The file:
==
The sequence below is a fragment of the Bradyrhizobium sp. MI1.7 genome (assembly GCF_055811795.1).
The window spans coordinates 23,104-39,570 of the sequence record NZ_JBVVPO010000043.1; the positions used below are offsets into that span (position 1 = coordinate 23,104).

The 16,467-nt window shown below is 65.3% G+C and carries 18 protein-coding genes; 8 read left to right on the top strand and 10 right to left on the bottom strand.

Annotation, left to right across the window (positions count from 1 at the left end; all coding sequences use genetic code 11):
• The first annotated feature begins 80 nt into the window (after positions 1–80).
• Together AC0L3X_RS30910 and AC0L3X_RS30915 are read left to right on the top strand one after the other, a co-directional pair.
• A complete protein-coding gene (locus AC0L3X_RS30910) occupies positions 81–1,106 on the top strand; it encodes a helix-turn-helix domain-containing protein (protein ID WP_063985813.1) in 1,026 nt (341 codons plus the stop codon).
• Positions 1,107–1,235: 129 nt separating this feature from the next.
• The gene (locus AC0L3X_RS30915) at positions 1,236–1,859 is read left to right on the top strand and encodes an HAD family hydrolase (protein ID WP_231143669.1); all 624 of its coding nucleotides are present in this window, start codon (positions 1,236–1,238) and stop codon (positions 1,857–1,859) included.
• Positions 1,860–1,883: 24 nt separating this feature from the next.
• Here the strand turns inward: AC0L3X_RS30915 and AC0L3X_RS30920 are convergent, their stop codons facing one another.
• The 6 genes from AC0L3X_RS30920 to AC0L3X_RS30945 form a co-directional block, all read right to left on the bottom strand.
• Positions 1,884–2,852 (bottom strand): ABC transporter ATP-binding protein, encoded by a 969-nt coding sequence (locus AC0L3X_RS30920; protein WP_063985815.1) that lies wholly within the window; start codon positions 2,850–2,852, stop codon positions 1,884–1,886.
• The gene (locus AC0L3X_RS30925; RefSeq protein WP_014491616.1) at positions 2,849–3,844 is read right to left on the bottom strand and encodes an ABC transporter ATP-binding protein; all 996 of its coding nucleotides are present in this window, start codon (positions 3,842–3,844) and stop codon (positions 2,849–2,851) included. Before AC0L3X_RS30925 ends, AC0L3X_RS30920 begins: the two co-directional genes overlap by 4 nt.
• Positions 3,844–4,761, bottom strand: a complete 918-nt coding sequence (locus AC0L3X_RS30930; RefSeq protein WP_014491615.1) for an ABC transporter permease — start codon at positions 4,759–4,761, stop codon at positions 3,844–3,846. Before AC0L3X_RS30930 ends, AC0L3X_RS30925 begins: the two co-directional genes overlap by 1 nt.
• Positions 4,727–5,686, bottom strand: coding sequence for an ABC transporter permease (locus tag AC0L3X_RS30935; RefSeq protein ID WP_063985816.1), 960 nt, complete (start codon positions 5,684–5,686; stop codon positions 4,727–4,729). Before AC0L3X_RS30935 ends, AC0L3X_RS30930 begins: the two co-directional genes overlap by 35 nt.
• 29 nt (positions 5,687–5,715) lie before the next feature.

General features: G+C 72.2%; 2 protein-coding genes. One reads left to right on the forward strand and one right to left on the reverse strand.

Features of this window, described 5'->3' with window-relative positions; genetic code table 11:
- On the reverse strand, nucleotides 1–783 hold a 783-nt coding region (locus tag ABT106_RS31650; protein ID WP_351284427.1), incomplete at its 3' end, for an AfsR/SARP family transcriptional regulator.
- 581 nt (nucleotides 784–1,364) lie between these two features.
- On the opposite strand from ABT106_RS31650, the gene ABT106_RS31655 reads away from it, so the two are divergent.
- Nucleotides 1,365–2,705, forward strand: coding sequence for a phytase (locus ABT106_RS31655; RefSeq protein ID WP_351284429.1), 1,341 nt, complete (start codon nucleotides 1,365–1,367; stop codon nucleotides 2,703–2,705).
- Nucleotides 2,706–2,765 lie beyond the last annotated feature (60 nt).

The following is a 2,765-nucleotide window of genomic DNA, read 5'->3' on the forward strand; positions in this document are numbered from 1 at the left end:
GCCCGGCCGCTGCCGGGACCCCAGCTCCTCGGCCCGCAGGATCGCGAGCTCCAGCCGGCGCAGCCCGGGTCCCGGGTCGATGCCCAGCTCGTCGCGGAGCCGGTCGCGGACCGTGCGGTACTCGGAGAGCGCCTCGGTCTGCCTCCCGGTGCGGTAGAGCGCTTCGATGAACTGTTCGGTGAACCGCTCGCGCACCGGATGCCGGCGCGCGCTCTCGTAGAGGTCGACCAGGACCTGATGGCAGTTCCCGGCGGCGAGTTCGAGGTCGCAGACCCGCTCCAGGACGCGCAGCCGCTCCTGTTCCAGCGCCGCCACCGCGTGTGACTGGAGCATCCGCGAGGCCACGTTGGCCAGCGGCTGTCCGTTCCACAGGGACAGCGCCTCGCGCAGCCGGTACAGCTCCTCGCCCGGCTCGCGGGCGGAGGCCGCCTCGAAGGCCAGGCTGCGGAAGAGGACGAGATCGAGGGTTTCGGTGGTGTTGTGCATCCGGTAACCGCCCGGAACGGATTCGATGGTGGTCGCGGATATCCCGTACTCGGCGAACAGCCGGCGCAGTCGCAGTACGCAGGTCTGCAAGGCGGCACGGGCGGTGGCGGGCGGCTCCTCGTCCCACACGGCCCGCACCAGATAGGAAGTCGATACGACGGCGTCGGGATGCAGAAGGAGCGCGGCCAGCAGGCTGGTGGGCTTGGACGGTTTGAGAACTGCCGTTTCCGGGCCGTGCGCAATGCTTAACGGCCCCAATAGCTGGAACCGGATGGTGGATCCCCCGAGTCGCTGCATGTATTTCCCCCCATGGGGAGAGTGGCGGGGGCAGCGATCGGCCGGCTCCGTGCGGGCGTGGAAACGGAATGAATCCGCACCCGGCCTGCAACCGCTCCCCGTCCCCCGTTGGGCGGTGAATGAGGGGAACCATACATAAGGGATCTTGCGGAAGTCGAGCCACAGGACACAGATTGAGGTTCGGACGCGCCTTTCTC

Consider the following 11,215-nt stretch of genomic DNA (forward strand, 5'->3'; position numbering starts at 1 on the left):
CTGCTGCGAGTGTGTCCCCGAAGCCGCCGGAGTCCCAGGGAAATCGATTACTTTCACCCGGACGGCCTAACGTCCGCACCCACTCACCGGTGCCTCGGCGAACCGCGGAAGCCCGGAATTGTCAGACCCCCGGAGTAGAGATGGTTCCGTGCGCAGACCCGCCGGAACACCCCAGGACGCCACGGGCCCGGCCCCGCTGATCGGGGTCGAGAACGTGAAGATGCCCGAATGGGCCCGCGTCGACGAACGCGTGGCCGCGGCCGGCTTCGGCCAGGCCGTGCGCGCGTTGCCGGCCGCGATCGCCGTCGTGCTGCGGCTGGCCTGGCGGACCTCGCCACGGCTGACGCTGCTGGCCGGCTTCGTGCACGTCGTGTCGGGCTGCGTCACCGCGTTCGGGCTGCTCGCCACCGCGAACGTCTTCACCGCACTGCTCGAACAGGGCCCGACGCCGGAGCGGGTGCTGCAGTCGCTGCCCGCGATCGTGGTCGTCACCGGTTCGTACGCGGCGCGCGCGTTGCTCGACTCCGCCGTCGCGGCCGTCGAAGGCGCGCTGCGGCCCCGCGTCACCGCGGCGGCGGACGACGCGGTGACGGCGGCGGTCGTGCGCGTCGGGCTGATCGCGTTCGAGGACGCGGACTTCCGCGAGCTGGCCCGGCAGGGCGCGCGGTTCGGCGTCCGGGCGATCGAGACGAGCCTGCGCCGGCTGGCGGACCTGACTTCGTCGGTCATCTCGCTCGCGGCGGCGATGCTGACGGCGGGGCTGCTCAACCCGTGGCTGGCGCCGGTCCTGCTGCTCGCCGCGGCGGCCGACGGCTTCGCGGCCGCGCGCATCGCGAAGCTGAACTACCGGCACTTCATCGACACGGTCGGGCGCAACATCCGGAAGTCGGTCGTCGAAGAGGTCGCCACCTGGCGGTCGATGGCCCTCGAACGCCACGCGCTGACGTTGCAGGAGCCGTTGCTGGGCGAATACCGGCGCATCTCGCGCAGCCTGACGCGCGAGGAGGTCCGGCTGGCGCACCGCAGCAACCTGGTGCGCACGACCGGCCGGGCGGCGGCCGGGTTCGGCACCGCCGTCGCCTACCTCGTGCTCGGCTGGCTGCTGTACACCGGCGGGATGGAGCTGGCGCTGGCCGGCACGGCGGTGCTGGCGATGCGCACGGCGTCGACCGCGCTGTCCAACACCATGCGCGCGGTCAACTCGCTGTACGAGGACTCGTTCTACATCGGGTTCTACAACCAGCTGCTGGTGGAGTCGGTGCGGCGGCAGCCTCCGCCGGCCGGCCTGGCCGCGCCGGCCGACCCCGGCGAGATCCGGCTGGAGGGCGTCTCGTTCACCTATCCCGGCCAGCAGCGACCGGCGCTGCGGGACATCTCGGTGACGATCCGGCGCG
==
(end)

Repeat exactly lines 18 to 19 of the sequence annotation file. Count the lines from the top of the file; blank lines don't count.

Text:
General features: G+C 72.2%; 2 protein-coding genes. One reads left to right on the forward strand and one right to left on the reverse strand.

Features of this window, described 5'->3' with window-relative positions; genetic code table 11: